I spy with my little eye that your computer has a virus.
Okay, that’s probably not true, but it could. When it comes to cyber security attacks, spyware is one of the oldest and the most popular. And although it sounds like something out of a James Bond movie, spyware is real and can affect anyone.
It’s easy to become a victim of spyware, and not always easy to remove it from an infected device, especially if you don’t know it’s there collecting your information. To find out how you can protect yourself, your device, and your data, just keep reading.
Unsure what spyware even is? Let’s break it down.
Spyware is software used to gain access to a user’s systems and device to monitor their data, files, and behavior, typically without their knowledge.
As a type of malware, it does all of this in secret and relays the data it collects to other parties. Through your internet connection, it relays your personal information, like your name, address, phone number, browsing history, and more, to hackers with malicious intent.
Spyware isn’t a one-size-fits-all kind of cyber attack, as there are many different types you could fall victim to.
Adware is a type of spyware that automatically downloads to track your browsing data with the intent of predicting the products and services you’re interested in. It will then display advertisements for those products or services to coax you into clicking and purchasing.
Trojans are malicious software programs that disguise themselves as a legitimate program (you know -- like the Trojan horse in Greek mythology). When you’re a victim of a trojan attack, you will unknowingly install a file that is disguised as a program, only for it to delete your files, encrypt your data for ransom, or give your personal information to others with the intent of identity theft.
Keyloggers are used to steal personal information, login credentials, and sensitive data by tracking the keystrokes of your keyboard. They’re not only used by cybercriminals, but also employer’s to observe computer activity and parents to supervise their children as they use the internet.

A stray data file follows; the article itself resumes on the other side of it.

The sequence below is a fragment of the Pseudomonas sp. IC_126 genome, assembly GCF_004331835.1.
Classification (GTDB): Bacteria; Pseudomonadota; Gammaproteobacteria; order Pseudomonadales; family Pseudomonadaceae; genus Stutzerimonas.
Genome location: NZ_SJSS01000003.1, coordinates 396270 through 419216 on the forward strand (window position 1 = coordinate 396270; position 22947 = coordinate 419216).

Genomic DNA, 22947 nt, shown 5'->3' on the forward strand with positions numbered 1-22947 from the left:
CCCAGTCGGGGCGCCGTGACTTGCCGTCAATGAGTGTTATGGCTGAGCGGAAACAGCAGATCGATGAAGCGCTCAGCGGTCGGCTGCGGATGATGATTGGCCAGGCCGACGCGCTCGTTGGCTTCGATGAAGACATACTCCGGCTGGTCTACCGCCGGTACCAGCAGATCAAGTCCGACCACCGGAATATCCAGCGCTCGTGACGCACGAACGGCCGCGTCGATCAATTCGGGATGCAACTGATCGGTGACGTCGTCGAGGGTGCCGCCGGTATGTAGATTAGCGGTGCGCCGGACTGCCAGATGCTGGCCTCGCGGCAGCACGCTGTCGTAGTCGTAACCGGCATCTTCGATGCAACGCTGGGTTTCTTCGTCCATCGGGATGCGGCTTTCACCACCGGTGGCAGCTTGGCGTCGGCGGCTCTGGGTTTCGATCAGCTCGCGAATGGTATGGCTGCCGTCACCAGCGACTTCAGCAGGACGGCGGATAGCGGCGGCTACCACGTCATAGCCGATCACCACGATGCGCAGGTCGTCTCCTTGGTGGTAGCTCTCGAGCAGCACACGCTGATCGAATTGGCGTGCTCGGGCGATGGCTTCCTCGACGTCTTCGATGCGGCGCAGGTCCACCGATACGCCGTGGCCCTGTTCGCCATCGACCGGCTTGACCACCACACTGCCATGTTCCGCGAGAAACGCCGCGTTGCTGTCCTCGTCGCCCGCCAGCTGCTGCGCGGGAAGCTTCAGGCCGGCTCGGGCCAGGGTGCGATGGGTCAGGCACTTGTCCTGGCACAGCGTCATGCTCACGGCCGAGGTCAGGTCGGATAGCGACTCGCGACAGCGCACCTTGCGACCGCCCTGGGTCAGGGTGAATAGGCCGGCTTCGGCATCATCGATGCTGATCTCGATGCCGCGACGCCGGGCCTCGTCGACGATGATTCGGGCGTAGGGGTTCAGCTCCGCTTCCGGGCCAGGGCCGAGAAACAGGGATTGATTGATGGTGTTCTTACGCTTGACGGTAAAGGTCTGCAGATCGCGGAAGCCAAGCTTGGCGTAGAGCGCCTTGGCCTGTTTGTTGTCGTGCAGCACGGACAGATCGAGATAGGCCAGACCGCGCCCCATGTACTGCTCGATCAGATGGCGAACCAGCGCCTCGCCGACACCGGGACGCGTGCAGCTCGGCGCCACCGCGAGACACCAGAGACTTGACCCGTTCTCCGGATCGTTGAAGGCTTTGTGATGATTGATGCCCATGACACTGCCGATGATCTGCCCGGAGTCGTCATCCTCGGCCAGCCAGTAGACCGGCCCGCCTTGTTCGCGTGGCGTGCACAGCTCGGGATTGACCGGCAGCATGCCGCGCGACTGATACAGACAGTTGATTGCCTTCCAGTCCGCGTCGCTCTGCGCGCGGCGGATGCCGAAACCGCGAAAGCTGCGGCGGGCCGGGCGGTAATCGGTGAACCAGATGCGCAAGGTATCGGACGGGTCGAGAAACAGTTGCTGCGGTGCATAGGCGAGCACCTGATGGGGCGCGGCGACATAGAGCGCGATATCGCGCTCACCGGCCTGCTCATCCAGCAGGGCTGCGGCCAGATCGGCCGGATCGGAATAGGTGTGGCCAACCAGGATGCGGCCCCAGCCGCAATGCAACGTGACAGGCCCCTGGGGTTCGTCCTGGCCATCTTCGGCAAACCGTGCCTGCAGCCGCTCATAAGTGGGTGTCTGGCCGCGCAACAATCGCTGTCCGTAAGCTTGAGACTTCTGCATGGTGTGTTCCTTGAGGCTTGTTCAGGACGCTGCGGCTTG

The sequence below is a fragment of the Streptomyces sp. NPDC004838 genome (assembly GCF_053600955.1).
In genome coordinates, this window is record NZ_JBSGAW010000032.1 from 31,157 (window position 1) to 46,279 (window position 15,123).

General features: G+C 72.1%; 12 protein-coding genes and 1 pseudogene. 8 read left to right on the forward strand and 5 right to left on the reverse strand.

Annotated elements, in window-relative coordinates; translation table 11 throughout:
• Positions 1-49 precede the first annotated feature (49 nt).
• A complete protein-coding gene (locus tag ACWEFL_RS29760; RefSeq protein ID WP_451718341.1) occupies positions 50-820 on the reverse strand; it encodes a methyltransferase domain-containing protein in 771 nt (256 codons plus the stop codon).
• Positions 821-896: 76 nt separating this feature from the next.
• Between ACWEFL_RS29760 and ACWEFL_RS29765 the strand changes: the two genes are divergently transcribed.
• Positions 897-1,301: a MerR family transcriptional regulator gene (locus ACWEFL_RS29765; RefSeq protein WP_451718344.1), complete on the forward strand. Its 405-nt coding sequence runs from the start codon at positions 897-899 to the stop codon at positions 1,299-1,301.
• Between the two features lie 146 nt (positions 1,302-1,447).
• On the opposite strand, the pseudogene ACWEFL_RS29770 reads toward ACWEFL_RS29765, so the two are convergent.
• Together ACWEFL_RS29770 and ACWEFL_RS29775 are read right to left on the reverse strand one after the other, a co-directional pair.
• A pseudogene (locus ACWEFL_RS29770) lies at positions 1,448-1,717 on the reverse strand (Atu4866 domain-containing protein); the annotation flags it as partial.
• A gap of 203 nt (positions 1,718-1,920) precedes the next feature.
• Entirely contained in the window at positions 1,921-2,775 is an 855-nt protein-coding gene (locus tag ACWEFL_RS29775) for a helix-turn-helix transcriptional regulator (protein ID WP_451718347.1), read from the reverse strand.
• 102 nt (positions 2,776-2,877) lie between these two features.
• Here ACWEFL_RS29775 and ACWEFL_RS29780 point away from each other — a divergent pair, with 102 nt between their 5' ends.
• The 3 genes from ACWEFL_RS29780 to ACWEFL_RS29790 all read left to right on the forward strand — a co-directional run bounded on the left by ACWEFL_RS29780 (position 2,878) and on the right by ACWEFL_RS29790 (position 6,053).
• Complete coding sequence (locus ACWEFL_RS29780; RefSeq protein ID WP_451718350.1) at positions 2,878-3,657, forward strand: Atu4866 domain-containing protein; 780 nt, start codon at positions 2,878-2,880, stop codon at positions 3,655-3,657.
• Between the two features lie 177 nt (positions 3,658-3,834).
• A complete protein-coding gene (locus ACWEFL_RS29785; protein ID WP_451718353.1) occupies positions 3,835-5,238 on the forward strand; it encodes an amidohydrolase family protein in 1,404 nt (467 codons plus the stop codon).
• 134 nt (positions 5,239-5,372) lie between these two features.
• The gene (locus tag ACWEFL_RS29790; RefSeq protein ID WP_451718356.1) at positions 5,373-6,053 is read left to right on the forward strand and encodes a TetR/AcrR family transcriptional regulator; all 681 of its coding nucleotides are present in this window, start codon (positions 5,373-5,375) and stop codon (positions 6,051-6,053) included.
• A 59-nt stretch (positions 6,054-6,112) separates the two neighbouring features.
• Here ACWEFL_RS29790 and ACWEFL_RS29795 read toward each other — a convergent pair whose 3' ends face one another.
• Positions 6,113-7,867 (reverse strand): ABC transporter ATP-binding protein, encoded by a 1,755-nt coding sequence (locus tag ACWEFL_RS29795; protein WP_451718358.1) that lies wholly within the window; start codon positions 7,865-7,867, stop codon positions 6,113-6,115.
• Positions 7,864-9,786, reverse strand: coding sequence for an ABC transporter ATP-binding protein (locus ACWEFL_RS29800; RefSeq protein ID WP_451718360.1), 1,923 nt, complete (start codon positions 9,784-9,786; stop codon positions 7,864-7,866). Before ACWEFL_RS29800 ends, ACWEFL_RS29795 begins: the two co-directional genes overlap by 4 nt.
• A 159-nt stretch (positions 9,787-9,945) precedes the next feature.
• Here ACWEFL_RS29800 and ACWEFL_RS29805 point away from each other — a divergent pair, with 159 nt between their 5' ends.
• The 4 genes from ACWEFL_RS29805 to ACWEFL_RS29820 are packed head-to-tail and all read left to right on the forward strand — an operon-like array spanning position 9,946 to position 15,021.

There are hardware keyloggers that resemble a flash drive and software keylogger programs that can be downloaded onto a computer.
|Related: Learn more about the difference between hardware and software!|
As the name suggests, password stealers are applications designed to collect passwords from infected computers, ranging from your email, banking account, or social media accounts. This puts you at risk for a variety of different cyber crimes as your passwords will then be sent to remote hackers to use at will.
This type of spyware is specific to our mobile devices, as it can infect them through an SMS or MMS message, and usually doesn’t require any user interaction to initiate. When your mobile is infected, the phone’s camera and microphone will be enabled to spy on your activity, record your phone calls, track your browsing activity, and even monitor your keystrokes.
In fact, check out this mobile spyware that was sent to my father, just yesterday.
|Did you know? The number of mobile spyware increased by 54% in 2017, with 27% of malicious apps being in the Lifestyle category.|
No one is safe from spyware, as it can affect PCs, Macs, and iOS and Android devices. Some of the most common ways your computer or mobile device can become infected are:
To prevent spyware from infecting your devices, steer clear of these actions, and check out these other cyber security tips to make sure your data doesn’t fall into the wrong hands.
Accidents do happen, and hackers are smart, so you could still fall victim to a spyware attack, no matter how careful you are. If that’s the case, or you’re worried about being targeted by hackers, make sure your devices contain antivirus software, which prevents and detects malicious software for you. If you’re unsure which of these tools is right for you, check out our list!
Many antivirus software programs can perform a scan on your device, so if you think your computer has been infected by spyware, run a scan to see if anything looks out of the ordinary. While some of these programs are constantly scanning, others only work when you manually initiate a scan
Some signs your device has spyware are that it performs slow, it crashes unexpectedly, it is running out of hardware space, or you see a variety of pop-ups, whether you’re online or offline.
So make sure your devices are a safehouse for your personal data that cannot be infiltrated. Anyone can fall victim to a spyware attack, and with so many ways for hackers to penetrate our systems, it’s more important than ever to know how to prevent a spyware attack before they happen.
Mara is a Senior Content Marketing Specialist at G2. In her spare time, she's typically at the gym polishing off a run, reading a book from her overcrowded bookshelf, or right in the middle of a Netflix binge. Obsessions include the Chicago Cubs, Harry Potter, and all of the Italian food imaginable. (she/her/hers)
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